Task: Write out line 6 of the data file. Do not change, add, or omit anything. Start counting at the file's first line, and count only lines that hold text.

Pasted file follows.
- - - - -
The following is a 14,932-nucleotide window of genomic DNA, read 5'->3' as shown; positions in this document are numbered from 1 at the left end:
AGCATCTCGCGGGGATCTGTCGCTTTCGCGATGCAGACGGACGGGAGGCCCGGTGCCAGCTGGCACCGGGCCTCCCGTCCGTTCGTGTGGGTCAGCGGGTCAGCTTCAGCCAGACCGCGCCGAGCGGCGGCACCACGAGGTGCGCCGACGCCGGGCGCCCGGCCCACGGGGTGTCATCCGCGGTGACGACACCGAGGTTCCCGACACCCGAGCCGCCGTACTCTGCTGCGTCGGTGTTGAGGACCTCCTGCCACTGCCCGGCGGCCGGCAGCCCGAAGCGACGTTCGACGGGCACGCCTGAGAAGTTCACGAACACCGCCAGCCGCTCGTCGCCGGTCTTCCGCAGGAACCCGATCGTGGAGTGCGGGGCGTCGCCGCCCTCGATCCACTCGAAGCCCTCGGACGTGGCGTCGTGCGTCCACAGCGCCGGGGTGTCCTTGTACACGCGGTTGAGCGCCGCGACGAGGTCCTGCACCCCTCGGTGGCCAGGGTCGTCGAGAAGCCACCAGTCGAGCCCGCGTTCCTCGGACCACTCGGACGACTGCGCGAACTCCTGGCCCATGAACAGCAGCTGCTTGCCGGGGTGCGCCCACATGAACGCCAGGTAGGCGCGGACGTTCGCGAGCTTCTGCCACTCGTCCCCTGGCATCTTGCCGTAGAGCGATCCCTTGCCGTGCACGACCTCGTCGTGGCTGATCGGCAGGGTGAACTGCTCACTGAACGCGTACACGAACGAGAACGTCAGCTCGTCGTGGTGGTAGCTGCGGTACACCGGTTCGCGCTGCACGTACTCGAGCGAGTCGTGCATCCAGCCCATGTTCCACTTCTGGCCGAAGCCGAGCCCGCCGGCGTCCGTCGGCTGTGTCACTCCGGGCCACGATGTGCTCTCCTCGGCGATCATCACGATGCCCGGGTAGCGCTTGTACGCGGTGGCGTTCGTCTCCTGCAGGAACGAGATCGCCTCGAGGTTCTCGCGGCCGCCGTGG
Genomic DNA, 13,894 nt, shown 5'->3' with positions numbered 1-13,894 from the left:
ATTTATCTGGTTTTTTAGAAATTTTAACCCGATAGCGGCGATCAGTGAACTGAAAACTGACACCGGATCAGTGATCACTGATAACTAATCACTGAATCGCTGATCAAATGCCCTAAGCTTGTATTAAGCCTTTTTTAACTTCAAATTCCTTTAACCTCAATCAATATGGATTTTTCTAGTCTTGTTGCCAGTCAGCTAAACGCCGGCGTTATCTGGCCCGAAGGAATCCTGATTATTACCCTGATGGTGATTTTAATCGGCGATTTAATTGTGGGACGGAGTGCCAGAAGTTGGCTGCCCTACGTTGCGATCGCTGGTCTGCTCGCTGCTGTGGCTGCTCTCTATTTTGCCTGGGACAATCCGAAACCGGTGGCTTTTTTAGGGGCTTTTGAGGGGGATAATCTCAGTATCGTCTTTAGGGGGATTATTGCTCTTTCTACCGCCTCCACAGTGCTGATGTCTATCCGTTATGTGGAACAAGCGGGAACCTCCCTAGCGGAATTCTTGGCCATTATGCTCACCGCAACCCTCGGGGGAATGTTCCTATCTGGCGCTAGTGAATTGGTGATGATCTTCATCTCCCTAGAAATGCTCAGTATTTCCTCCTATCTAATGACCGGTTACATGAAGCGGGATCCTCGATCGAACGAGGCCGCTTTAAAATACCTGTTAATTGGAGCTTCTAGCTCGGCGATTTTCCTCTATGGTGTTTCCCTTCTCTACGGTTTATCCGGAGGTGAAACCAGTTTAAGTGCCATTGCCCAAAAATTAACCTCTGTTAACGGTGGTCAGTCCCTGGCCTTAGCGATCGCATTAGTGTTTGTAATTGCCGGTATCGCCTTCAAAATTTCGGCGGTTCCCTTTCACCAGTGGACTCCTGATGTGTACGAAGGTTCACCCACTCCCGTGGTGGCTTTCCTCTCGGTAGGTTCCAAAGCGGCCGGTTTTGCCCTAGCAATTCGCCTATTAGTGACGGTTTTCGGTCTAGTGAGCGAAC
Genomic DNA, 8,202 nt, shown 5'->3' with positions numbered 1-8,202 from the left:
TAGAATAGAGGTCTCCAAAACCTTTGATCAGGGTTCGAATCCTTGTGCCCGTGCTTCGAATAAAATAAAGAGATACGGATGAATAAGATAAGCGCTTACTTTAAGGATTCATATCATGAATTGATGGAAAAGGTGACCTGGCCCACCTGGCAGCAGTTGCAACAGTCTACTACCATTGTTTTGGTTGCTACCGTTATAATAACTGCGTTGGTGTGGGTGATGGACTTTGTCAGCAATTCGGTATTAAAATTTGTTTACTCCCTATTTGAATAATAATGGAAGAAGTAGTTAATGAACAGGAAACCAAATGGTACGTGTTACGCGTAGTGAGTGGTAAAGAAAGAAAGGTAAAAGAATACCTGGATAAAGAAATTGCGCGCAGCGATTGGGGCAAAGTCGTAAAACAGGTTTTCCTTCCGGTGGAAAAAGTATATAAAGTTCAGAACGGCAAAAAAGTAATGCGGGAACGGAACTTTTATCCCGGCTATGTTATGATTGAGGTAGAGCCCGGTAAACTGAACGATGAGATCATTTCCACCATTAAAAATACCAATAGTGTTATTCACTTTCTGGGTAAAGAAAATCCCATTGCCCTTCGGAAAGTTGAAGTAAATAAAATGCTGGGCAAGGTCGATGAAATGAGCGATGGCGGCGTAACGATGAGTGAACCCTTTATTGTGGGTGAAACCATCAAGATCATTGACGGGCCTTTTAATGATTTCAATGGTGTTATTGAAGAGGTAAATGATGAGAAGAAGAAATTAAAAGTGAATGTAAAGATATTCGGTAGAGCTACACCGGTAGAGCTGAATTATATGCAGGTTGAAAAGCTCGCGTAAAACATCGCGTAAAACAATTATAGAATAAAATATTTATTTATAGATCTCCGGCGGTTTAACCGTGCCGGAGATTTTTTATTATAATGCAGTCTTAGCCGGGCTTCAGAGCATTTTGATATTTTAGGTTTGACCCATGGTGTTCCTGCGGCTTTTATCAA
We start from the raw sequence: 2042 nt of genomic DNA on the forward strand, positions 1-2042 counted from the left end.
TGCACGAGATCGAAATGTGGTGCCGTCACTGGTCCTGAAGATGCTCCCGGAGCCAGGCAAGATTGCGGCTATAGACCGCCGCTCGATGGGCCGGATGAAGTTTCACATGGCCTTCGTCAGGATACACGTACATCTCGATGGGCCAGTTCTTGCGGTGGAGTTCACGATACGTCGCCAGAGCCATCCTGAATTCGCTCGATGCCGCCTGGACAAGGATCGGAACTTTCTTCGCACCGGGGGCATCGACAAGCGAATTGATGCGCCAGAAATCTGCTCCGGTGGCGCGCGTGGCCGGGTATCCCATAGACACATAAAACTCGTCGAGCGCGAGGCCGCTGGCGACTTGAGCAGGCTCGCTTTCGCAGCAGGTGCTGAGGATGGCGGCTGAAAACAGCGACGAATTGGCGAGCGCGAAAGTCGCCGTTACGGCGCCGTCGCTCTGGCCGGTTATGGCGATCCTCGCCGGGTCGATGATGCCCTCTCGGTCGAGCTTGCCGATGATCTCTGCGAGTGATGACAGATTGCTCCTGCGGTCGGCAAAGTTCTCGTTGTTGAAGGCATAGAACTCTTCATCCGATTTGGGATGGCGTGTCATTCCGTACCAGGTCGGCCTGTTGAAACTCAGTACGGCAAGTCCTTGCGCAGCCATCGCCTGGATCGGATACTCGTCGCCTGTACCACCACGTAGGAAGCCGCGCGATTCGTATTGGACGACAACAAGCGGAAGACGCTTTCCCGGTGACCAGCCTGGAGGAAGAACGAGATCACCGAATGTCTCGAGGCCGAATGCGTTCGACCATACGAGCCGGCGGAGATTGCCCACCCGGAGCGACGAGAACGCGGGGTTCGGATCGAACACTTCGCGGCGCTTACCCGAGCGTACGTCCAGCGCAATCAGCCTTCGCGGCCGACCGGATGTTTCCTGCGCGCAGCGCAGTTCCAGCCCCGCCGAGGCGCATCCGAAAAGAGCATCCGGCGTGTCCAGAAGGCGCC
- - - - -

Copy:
TAGAATAGAGGTCTCCAAAACCTTTGATCAGGGTTCGAATCCTTGTGCCCGTGCTTCGAATAAAATAAAGAGATACGGATGAATAAGATAAGCGCTTACTTTAAGGATTCATATCATGAATTGATGGAAAAGGTGACCTGGCCCACCTGGCAGCAGTTGCAACAGTCTACTACCATTGTTTTGGTTGCTACCGTTATAATAACTGCGTTGGTGTGGGTGATGGACTTTGTCAGCAATTCGGTATTAAAATTTGTTTACTCCCTATTTGAATAATAATGGAAGAAGTAGTTAATGAACAGGAAACCAAATGGTACGTGTTACGCGTAGTGAGTGGTAAAGAAAGAAAGGTAAAAGAATACCTGGATAAAGAAATTGCGCGCAGCGATTGGGGCAAAGTCGTAAAACAGGTTTTCCTTCCGGTGGAAAAAGTATATAAAGTTCAGAACGGCAAAAAAGTAATGCGGGAACGGAACTTTTATCCCGGCTATGTTATGATTGAGGTAGAGCCCGGTAAACTGAACGATGAGATCATTTCCACCATTAAAAATACCAATAGTGTTATTCACTTTCTGGGTAAAGAAAATCCCATTGCCCTTCGGAAAGTTGAAGTAAATAAAATGCTGGGCAAGGTCGATGAAATGAGCGATGGCGGCGTAACGATGAGTGAACCCTTTATTGTGGGTGAAACCATCAAGATCATTGACGGGCCTTTTAATGATTTCAATGGTGTTATTGAAGAGGTAAATGATGAGAAGAAGAAATTAAAAGTGAATGTAAAGATATTCGGTAGAGCTACACCGGTAGAGCTGAATTATATGCAGGTTGAAAAGCTCGCGTAAAACATCGCGTAAAACAATTATAGAATAAAATATTTATTTATAGATCTCCGGCGGTTTAACCGTGCCGGAGATTTTTTATTATAATGCAGTCTTAGCCGGGCTTCAGAGCATTTTGATATTTTAGGTTTGACCCATGGTGTTCCTGCGGCTTTTATCAA